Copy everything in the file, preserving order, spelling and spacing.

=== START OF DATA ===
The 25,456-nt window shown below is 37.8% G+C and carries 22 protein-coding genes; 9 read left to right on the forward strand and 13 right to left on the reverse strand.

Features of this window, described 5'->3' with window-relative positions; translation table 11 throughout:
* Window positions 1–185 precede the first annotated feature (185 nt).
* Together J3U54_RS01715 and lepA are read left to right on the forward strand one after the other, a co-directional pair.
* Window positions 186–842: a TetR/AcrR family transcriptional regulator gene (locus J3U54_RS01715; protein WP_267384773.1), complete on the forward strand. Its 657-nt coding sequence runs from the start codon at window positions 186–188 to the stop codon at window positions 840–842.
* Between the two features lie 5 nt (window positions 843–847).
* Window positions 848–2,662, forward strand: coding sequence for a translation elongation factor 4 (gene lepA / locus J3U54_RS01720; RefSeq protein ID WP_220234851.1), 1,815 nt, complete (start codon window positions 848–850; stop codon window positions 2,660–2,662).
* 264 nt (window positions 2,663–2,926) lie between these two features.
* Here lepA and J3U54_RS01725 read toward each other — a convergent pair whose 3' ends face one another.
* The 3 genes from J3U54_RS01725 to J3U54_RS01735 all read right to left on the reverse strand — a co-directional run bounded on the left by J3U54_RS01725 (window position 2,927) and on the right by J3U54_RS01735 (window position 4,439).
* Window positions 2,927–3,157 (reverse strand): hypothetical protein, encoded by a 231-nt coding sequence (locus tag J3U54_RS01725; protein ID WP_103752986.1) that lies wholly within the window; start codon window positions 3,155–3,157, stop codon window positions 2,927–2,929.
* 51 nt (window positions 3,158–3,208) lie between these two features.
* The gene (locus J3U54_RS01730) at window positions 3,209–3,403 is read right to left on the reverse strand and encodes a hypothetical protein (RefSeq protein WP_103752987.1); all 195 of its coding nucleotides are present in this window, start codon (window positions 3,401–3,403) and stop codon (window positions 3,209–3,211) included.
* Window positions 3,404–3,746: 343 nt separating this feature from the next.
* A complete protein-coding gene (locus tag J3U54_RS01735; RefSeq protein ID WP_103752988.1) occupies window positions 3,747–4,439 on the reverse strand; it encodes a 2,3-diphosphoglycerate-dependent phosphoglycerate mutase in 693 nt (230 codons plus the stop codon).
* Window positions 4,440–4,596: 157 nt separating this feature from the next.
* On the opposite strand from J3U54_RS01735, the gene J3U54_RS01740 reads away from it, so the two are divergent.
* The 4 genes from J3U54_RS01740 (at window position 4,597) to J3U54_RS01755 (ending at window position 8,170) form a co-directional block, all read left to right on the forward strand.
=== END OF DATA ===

The 25,456-nt window shown below is 37.8% G+C and carries 22 protein-coding genes; 9 read left to right on the forward strand and 13 right to left on the reverse strand.

Features of this window, described 5'->3' with window-relative positions; translation table 11 throughout:
* Window positions 1–185 precede the first annotated feature (185 nt).
* Together J3U54_RS01715 and lepA are read left to right on the forward strand one after the other, a co-directional pair.
* Window positions 186–842: a TetR/AcrR family transcriptional regulator gene (locus J3U54_RS01715; protein WP_267384773.1), complete on the forward strand. Its 657-nt coding sequence runs from the start codon at window positions 186–188 to the stop codon at window positions 840–842.
* Between the two features lie 5 nt (window positions 843–847).
* Window positions 848–2,662, forward strand: coding sequence for a translation elongation factor 4 (gene lepA / locus J3U54_RS01720; RefSeq protein ID WP_220234851.1), 1,815 nt, complete (start codon window positions 848–850; stop codon window positions 2,660–2,662).
* 264 nt (window positions 2,663–2,926) lie between these two features.
* Here lepA and J3U54_RS01725 read toward each other — a convergent pair whose 3' ends face one another.
* The 3 genes from J3U54_RS01725 to J3U54_RS01735 all read right to left on the reverse strand — a co-directional run bounded on the left by J3U54_RS01725 (window position 2,927) and on the right by J3U54_RS01735 (window position 4,439).
* Window positions 2,927–3,157 (reverse strand): hypothetical protein, encoded by a 231-nt coding sequence (locus tag J3U54_RS01725; protein ID WP_103752986.1) that lies wholly within the window; start codon window positions 3,155–3,157, stop codon window positions 2,927–2,929.
* 51 nt (window positions 3,158–3,208) lie between these two features.
* The gene (locus J3U54_RS01730) at window positions 3,209–3,403 is read right to left on the reverse strand and encodes a hypothetical protein (RefSeq protein WP_103752987.1); all 195 of its coding nucleotides are present in this window, start codon (window positions 3,401–3,403) and stop codon (window positions 3,209–3,211) included.
* Window positions 3,404–3,746: 343 nt separating this feature from the next.
* A complete protein-coding gene (locus tag J3U54_RS01735; RefSeq protein ID WP_103752988.1) occupies window positions 3,747–4,439 on the reverse strand; it encodes a 2,3-diphosphoglycerate-dependent phosphoglycerate mutase in 693 nt (230 codons plus the stop codon).
* Window positions 4,440–4,596: 157 nt separating this feature from the next.
* On the opposite strand from J3U54_RS01735, the gene J3U54_RS01740 reads away from it, so the two are divergent.
* The 4 genes from J3U54_RS01740 (at window position 4,597) to J3U54_RS01755 (ending at window position 8,170) form a co-directional block, all read left to right on the forward strand.